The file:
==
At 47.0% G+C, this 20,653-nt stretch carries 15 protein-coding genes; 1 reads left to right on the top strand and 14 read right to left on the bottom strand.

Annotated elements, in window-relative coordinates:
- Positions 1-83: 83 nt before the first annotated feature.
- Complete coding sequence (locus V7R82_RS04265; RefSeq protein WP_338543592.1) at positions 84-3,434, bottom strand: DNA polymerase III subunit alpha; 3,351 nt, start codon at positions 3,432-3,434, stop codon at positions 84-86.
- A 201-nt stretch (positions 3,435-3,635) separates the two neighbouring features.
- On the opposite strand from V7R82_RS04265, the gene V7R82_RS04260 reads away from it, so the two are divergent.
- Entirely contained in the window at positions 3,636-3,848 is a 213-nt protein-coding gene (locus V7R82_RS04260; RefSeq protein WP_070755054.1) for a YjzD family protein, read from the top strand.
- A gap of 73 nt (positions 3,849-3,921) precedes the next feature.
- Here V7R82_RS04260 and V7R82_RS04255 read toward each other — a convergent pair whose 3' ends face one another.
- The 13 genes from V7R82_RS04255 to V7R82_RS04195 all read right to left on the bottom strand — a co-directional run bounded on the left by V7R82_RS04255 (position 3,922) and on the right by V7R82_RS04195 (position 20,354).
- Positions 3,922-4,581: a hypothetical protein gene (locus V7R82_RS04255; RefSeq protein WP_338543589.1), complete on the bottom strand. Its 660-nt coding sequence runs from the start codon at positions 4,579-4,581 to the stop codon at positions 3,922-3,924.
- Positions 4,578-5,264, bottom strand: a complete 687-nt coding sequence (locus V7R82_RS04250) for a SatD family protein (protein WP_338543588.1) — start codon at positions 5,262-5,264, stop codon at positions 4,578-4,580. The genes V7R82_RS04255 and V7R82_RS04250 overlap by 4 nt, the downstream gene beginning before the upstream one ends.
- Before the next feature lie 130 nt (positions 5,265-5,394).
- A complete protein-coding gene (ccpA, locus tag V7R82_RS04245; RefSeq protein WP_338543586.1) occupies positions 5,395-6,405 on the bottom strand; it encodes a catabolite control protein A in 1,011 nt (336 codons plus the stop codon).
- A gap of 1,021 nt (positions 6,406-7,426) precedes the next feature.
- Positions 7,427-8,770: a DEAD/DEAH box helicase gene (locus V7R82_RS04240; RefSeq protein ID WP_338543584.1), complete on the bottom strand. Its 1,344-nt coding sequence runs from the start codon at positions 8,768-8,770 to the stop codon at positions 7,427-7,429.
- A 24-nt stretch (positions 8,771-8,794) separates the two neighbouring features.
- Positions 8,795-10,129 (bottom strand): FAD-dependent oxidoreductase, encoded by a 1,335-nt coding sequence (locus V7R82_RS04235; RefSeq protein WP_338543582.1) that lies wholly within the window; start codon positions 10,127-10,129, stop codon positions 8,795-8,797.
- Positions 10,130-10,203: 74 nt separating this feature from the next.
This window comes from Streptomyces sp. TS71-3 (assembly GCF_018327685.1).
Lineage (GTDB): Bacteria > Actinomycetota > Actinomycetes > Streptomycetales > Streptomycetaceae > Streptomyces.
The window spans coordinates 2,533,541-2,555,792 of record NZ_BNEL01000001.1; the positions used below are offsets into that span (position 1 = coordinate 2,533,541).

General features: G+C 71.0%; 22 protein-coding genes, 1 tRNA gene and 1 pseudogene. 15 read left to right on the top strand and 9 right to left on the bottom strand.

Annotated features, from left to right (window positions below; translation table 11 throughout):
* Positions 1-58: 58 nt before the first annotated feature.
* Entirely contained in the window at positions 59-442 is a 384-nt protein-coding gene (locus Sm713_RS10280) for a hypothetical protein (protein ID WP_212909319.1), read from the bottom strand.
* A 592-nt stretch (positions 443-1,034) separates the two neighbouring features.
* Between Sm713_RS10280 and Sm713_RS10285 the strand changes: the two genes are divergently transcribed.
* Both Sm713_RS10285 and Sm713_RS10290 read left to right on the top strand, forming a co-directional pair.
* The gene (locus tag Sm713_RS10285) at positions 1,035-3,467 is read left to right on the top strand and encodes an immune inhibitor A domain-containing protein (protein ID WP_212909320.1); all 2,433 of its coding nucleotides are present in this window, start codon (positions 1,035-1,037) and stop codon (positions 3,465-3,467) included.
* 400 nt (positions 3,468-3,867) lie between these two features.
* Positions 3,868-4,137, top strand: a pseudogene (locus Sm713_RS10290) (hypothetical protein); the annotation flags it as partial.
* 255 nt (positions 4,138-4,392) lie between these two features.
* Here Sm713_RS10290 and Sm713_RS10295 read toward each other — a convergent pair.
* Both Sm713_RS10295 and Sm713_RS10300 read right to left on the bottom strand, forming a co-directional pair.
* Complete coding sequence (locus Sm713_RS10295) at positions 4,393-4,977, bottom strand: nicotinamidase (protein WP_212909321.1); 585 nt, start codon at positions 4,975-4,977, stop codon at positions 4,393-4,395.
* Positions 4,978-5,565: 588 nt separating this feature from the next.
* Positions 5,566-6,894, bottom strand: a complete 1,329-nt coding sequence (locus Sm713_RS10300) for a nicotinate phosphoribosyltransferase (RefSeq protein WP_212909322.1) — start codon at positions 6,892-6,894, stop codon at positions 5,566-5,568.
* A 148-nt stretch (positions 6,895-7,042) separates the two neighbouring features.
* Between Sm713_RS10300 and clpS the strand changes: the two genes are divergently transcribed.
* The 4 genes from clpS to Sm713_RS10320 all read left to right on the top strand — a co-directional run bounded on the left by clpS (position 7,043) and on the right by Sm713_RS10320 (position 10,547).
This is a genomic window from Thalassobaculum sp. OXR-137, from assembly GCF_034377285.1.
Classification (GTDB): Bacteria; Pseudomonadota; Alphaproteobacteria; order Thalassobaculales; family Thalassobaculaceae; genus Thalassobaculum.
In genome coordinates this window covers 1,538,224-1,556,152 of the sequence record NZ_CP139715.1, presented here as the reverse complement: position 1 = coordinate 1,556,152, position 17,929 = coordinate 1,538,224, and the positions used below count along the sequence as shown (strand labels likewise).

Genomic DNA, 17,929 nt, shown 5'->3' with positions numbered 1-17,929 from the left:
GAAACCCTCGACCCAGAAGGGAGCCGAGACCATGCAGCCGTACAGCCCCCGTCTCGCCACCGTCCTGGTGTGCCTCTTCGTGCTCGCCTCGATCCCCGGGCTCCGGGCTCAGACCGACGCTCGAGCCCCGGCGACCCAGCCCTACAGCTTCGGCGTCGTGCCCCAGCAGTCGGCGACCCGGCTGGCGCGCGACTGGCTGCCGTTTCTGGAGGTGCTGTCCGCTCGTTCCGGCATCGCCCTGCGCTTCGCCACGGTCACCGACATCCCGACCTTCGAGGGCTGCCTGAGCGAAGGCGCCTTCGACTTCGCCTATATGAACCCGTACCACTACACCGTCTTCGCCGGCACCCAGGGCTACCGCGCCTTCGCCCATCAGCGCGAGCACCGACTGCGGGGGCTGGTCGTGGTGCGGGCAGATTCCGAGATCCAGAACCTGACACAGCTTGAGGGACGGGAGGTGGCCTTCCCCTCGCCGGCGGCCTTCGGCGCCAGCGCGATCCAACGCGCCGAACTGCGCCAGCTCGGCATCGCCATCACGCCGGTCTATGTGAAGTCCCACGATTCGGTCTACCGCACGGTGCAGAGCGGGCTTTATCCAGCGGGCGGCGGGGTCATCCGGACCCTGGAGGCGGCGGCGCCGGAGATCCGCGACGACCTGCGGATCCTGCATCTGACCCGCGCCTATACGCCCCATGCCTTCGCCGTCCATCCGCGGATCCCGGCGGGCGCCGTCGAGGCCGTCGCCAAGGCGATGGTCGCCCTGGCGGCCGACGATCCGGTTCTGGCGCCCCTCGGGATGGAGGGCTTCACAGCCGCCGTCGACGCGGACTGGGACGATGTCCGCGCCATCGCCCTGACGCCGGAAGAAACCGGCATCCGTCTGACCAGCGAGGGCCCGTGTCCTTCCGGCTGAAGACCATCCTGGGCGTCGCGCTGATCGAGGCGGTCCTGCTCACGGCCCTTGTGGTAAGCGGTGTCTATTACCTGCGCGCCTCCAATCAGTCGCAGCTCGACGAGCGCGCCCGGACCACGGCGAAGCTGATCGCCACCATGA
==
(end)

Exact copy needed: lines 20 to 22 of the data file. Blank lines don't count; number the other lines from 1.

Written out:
This window comes from Streptomyces sp. TS71-3 (assembly GCF_018327685.1).
Lineage (GTDB): Bacteria > Actinomycetota > Actinomycetes > Streptomycetales > Streptomycetaceae > Streptomyces.
The window spans coordinates 2,533,541-2,555,792 of record NZ_BNEL01000001.1; the positions used below are offsets into that span (position 1 = coordinate 2,533,541).